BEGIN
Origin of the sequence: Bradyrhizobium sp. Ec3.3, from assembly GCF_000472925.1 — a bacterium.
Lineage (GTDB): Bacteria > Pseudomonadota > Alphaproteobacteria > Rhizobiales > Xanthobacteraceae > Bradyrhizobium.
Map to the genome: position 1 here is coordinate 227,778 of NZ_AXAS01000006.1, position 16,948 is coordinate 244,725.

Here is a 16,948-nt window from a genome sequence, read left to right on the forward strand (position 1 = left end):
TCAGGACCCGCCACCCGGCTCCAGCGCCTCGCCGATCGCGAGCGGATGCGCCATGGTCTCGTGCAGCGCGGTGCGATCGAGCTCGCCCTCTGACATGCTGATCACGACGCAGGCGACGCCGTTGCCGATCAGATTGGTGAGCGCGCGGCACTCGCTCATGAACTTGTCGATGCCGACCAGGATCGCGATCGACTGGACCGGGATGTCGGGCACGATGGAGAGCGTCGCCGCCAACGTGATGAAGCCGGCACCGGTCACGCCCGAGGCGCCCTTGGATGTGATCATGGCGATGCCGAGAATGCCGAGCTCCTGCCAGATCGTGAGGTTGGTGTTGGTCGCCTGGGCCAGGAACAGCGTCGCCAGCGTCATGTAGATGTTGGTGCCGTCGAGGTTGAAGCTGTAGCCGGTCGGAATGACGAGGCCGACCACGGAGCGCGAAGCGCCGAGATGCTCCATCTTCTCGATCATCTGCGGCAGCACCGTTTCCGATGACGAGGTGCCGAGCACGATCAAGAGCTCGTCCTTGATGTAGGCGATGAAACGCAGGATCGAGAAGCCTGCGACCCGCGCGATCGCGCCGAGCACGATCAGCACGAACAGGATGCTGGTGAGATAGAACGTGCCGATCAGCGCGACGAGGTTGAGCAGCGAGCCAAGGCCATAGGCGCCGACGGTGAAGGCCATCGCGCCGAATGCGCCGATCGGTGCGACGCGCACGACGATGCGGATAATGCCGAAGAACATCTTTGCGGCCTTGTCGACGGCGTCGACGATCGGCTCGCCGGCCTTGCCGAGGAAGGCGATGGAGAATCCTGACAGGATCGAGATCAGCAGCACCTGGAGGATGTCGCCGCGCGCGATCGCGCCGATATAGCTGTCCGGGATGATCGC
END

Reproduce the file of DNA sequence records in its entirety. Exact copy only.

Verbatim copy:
Origin of the sequence: Bradyrhizobium sp. Ec3.3, from assembly GCF_000472925.1 — a bacterium.
Lineage (GTDB): Bacteria > Pseudomonadota > Alphaproteobacteria > Rhizobiales > Xanthobacteraceae > Bradyrhizobium.
Map to the genome: position 1 here is coordinate 227,778 of NZ_AXAS01000006.1, position 16,948 is coordinate 244,725.

Here is a 16,948-nt window from a genome sequence, read left to right on the forward strand (position 1 = left end):
TCAGGACCCGCCACCCGGCTCCAGCGCCTCGCCGATCGCGAGCGGATGCGCCATGGTCTCGTGCAGCGCGGTGCGATCGAGCTCGCCCTCTGACATGCTGATCACGACGCAGGCGACGCCGTTGCCGATCAGATTGGTGAGCGCGCGGCACTCGCTCATGAACTTGTCGATGCCGACCAGGATCGCGATCGACTGGACCGGGATGTCGGGCACGATGGAGAGCGTCGCCGCCAACGTGATGAAGCCGGCACCGGTCACGCCCGAGGCGCCCTTGGATGTGATCATGGCGATGCCGAGAATGCCGAGCTCCTGCCAGATCGTGAGGTTGGTGTTGGTCGCCTGGGCCAGGAACAGCGTCGCCAGCGTCATGTAGATGTTGGTGCCGTCGAGGTTGAAGCTGTAGCCGGTCGGAATGACGAGGCCGACCACGGAGCGCGAAGCGCCGAGATGCTCCATCTTCTCGATCATCTGCGGCAGCACCGTTTCCGATGACGAGGTGCCGAGCACGATCAAGAGCTCGTCCTTGATGTAGGCGATGAAACGCAGGATCGAGAAGCCTGCGACCCGCGCGATCGCGCCGAGCACGATCAGCACGAACAGGATGCTGGTGAGATAGAACGTGCCGATCAGCGCGACGAGGTTGAGCAGCGAGCCAAGGCCATAGGCGCCGACGGTGAAGGCCATCGCGCCGAATGCGCCGATCGGTGCGACGCGCACGACGATGCGGATAATGCCGAAGAACATCTTTGCGGCCTTGTCGACGGCGTCGACGATCGGCTCGCCGGCCTTGCCGAGGAAGGCGATGGAGAATCCTGACAGGATCGAGATCAGCAGCACCTGGAGGATGTCGCCGCGCGCGATCGCGCCGATATAGCTGTCCGGGATGATCGC